When they finally got together, Woody Herman found Stravinsky’s solo clarinet part so difficult that he did not feel that the composer had adapted his writing style to the jazz band idiom. Instead it seemed as Stravinsky “wrote pure Stravinsky” and the Herman band originally did not feel comfortable with the score. Stretched beyond their comfort zone, the band was disheartened, almost to the point of tears after the very first rehearsal because nobody could read the music and they were so embarrassed. Stravinsky reassured everyone by walking over to put his arm around the leader and said, “Ah, what a beautiful family you have.”
In my next blog I will share another Classical meets jazz encounter where a great Russian Composer comes to the New York Jazz Club “Birdland” to hear Charlie Parker.
For those interested in learning more about the deep historical connections between classical music and jazz, I recommend the book “New World Symphonies” by Jack Sullivan and I have posted multiple references below. Each one of the links is like another mirror that reflects the many images of Classical music meeting Black Culture. Enjoy!
Little Richard’s showmanship and hard rocking brand of boogie woogie jazz lead to the birth of Rock and Roll. James Brown’s own unique showmanship and blend of the black church, blues and soulful jazz connections led to the birth of an ultra-new, rhythmically-sophisticated, dance music called “Funk.”
Prince mastered both of their “Primitivism” styles. With his own touch of personal genius, Prince successfully blended Little Richards boogie woogie 2 count “Primitivism” called Rock & Roll and James Brown’s contagious back beat fueled jazz, Gospel and New (primitivism) Soul Music called funk.
The funky rhythms of James Brown have influenced all of popular music and continues to be “sampled” and used in the beats of present day popular hits including the beats that drive hip hop.” Both “Little Richard” and James Brown captured the fundamental spirit of musical “Primitivism” and sophistication that was shaped by the Black church, blues, jazz and the black experience.
Primitivism underscores the appreciation for black culture that crosses the trajectory from Art, to classical music and popular music. The interview between James Brown and a cutting edge classical conductor named Michael Tilson Thomas, sheds modern light on the continuing love affair between black music, culture and the classical arts.
Classical Conductor Michael Tilson Thomas did an extensive and unprecedented interview with James Brown that was recorded at Brown’s home in Georgia. During the interview, Thomas shared a story, that revealed that while he and other students were studying Boulez, Stravinsky and other composers on the leading edge of Classical music, they were also listening to the music of James Brown.
The conductor (Michael T. Thomas) said that one day while he was driving in LA, a song called “Cold Sweat” by James Brown came on the radio, which introduced him to the music of James Brown and forever changed his views about how to conduct and perform the music of Boulez, Stravinsky and others. Thomas was moved by the level of energy, precision, sense of time, and musical angularity that gave him and other young conductors a deeper insight into a new way to realize the classical music they were studying.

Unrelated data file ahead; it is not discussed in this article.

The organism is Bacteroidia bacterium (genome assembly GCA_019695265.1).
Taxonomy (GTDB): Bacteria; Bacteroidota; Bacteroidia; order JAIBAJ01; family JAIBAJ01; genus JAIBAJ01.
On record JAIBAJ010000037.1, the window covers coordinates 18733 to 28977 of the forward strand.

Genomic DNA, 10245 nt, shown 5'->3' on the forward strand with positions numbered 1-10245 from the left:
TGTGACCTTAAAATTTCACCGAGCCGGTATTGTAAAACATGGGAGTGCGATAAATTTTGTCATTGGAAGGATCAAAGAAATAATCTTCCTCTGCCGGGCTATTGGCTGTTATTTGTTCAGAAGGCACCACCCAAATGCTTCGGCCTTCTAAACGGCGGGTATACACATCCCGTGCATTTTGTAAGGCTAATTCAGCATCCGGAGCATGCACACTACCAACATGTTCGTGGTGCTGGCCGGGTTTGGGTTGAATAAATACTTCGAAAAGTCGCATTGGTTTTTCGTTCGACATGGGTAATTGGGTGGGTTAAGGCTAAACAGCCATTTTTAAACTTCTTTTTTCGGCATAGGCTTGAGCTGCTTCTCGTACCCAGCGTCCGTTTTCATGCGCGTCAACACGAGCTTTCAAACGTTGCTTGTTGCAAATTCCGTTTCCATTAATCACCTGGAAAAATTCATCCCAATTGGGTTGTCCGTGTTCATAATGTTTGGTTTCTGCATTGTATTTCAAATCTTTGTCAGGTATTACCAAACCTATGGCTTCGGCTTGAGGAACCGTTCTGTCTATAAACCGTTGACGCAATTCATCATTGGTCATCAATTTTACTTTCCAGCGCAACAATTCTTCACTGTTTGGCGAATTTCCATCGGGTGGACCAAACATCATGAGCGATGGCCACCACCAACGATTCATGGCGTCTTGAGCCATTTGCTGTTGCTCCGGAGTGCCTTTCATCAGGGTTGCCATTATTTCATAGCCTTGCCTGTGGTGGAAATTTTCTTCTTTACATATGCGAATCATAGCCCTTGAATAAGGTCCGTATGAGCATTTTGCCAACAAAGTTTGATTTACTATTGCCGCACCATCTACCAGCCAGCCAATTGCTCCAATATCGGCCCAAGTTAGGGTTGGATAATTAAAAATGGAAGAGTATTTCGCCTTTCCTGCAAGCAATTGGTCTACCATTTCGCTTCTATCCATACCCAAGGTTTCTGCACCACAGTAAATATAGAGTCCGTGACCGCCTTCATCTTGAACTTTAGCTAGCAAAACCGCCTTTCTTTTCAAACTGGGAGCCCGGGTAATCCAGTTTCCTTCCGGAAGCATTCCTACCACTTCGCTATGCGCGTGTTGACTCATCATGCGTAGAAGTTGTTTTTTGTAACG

The rhythmic innovations of Stravinsky, reflect his love for the fascinating rhythms coming from American jazz, blues and the music of James Brown. The book “African Rhythm and African Sensibility” by John Miller Chernoff, tells the story of Hal Neely, concerning Igor Stravinsky and his deep admiration for James Brown.
Hal Neely was the former president of King Records, which was the most important record label in African American music for over twenty years.
The Author of the book (John Miller Chernoff) spent ten years studying African drumming and his research represents a proud link in the field of ethno-musicology that was started by composer Bela Bartok.
On page 199, of Chernoff’s book, it says that Stravinsky, answered an interviewer’s question about his favorite composers, by saying that they were the three B’s. The composer then clarified that the three B’s represented Bach, Beethoven and Brown… James Brown… and emphasized that Brown was composing a true American music with a great American heritage and should be considered one of the greatest composers of all time.
Stravinsky’s appreciation for the sophistication and “Primitivism” of James Brown mirrored Picasso’s appreciation for African art. Leonardo da Vinci: said that ‘simplicity is the ultimate sophistication’.
As I end this blog, I want to underscore that “primitivism” does not mean simple simplicity but represents an economy of creativity that can raise anything to an art form. In the art of fighting, the act of confrontation is raised to an art form by a creative economy of technique and skill.
Thus Primitivism in the arts and music was also respected as a creative sophistication of simple techniques and skills. . .
“Primitivism” is inspired from an INDIGENOUS style
of creativity and economy
that amplifies the meaning behind
the simple power of Rock & Roll,
that amplifies the meaning behind
the swing that moves to jazz,
that amplifies the meaning behind
the rhythm that moves Hip Hop,
that amplifies the meaning behind
the emotion that lifts the Black Church,
and amplifies the meaning behind the influence of “Primitivism”
and the soul that shines through the power of Black music.
In my next blog I want reflect on Stravinsky, the African Inspired Ebony Concerto…